Students in Catholic schools within the Archdiocese of Baltimore performed better than the national average on standardized test scores in every age group tested, according to data released Sept. 10 by the archdiocese.
Results of the Stanford 10 standardized test administered last school year showed that on average, seventh graders in Catholic schools placed in the 74th percentile in reading, language and math – surpassing 74 percent of all other students who took the test.
Eighth graders placed in the 73rd percentile in reading and math and the 76th percentile in language.
“These test scores demonstrate that our schools work and that our committed teachers are doing an excellent job of preparing the students we serve for high school and beyond,” Archbishop Edwin F. O’Brien said. “Catholic schools remain an excellent investment for parents to make for their children’s future.”
Third graders tested in the 65th percentile in reading, the 63rd percentile in language and the 60th percentile in math. Fourth graders placed in the 75th percentile in reading, 77th in language and 72nd in math.
Fifth graders tested in the 72nd percentile in reading, 73rd percentile in language and 69th percentile in math, while sixth graders placed in the 73rd percentile in reading, 69th percentile in language and 70th percentile in math.
The release of the scores, which were to be posted on the archdiocesan Web site this week for each school, marks the first time the archdiocese has made the figures public for the entire archdiocese. Individual schools will also post their scores on their own Web sites.
Dr. Ronald J. Valenti, superintendent of Catholic schools, said it was important to make the scores more widely available as a show of “transparency.” In the past, individuals could request scores from schools, he said.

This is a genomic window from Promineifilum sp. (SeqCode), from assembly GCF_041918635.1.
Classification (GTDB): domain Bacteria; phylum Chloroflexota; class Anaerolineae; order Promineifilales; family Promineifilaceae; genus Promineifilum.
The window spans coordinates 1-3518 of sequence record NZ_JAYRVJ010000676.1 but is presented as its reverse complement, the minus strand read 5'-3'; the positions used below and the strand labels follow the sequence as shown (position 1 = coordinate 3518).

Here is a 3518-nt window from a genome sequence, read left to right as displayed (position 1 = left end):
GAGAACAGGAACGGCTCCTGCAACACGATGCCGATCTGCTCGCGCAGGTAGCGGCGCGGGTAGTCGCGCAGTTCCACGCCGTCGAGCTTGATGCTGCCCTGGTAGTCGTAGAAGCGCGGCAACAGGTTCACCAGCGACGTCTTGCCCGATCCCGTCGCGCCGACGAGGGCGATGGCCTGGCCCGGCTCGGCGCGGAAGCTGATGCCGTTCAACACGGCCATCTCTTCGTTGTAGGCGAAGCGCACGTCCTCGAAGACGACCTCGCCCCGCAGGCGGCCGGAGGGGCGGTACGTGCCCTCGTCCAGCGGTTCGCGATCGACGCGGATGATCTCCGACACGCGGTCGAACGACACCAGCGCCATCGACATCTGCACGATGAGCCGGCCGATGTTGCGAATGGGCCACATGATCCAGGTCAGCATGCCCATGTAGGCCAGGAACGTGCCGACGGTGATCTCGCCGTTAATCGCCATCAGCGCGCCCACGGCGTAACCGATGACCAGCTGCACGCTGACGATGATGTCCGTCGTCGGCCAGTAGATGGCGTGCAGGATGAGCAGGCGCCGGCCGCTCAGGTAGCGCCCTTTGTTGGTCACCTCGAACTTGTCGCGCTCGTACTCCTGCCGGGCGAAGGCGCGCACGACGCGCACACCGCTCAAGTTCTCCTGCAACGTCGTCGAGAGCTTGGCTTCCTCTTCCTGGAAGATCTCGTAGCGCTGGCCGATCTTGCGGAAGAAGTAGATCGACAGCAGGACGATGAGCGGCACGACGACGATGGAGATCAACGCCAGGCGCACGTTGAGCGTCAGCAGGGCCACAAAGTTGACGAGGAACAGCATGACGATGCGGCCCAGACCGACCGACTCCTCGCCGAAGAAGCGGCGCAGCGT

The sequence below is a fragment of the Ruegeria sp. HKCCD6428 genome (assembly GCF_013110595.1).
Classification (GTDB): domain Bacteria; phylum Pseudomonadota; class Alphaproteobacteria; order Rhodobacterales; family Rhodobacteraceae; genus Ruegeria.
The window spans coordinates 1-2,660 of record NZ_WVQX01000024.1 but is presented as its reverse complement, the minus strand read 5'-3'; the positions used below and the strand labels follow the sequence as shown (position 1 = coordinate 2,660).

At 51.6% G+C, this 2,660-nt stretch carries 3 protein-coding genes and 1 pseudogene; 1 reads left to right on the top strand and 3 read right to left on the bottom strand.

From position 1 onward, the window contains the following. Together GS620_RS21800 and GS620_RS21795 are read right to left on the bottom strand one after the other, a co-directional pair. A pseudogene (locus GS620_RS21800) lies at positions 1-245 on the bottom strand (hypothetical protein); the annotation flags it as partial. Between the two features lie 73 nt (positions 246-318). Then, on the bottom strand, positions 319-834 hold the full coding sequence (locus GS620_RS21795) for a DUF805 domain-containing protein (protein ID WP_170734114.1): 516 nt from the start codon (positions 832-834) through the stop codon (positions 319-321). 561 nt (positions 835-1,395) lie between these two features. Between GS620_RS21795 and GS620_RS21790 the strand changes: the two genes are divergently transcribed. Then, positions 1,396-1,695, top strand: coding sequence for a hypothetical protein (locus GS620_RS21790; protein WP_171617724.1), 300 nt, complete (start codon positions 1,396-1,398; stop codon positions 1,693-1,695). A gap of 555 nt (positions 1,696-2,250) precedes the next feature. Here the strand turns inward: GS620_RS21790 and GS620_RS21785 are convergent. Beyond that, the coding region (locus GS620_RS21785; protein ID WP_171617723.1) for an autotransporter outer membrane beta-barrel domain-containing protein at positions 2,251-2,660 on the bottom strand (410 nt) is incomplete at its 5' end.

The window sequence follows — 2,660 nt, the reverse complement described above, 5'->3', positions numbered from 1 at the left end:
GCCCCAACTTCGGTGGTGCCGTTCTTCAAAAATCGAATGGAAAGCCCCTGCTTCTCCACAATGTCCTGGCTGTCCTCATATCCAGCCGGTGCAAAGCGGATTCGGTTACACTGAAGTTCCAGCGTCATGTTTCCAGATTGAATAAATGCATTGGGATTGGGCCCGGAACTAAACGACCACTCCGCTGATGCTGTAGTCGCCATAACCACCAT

“The scores verify what we have always stated, which was that we believe our schools are academically sound and that we push academic excellence,” Dr. Valenti said. “It’s not just a statement being made. It’s also verifiable.”
The superintendent said the Stanford 10 is “one of the more rigorous testing” instruments on the market. This is the third year that archdiocesan schools have administered the test after previously using the Iowa Test of Basic Skills for many years.
The test results showed that while students in Baltimore City Catholic elementary schools scored near or above national norms, they fell below the overall archdiocesan average. Third-graders placed in the 43rd percentile for reading and the 40th percentile for math, while fourth-graders scored in the 56th percentile in reading and the 55th percentile in math.
The superintendent said students in inner-city schools often face challenges in their home life and environment that impact learning and test scores. He noted that many city students do not enter the Catholic school system until the middle-school level, “which requires a shift in discipline, expectations and demands.” Although they often enter behind their grade level, improvements are seen as students advance through the Catholic school system, he said.
Dr. Valenti said he applauds the work of teachers in inner-city Catholic schools.
“What they’ve done is herculean with these students performing despite all the obstacles that are placed before them,” he said.
Alberta Ricketts, principal of Our Lady of Grace in Parkton, said she was very pleased that her students performed above the national and archdiocesan average. She was “delighted” by the math performance of her 8th graders, who scored in the 94th percentile.
“That really knocks my socks off,” Ricketts said.
The principal has already started using the scores to help students who showed weakness in certain disciplines and to challenge students who excelled.
Along with curriculum mapping, the scores help teachers track performance, according to Nancy Malloy, principal of Our Lady of Perpetual Help School in Ellicott City.
“We study the scores and analyze what we might need to do to help students,” Malloy said.
Dr. Valenti said the archdiocese will use the score results for professional development for teachers. He emphasized that it’s important not to place too much importance on standardized tests. Many factors go into making a good school, he said.
“We are happy with what the tests have borne out,” he said, “but we don’t rest on our laurels.”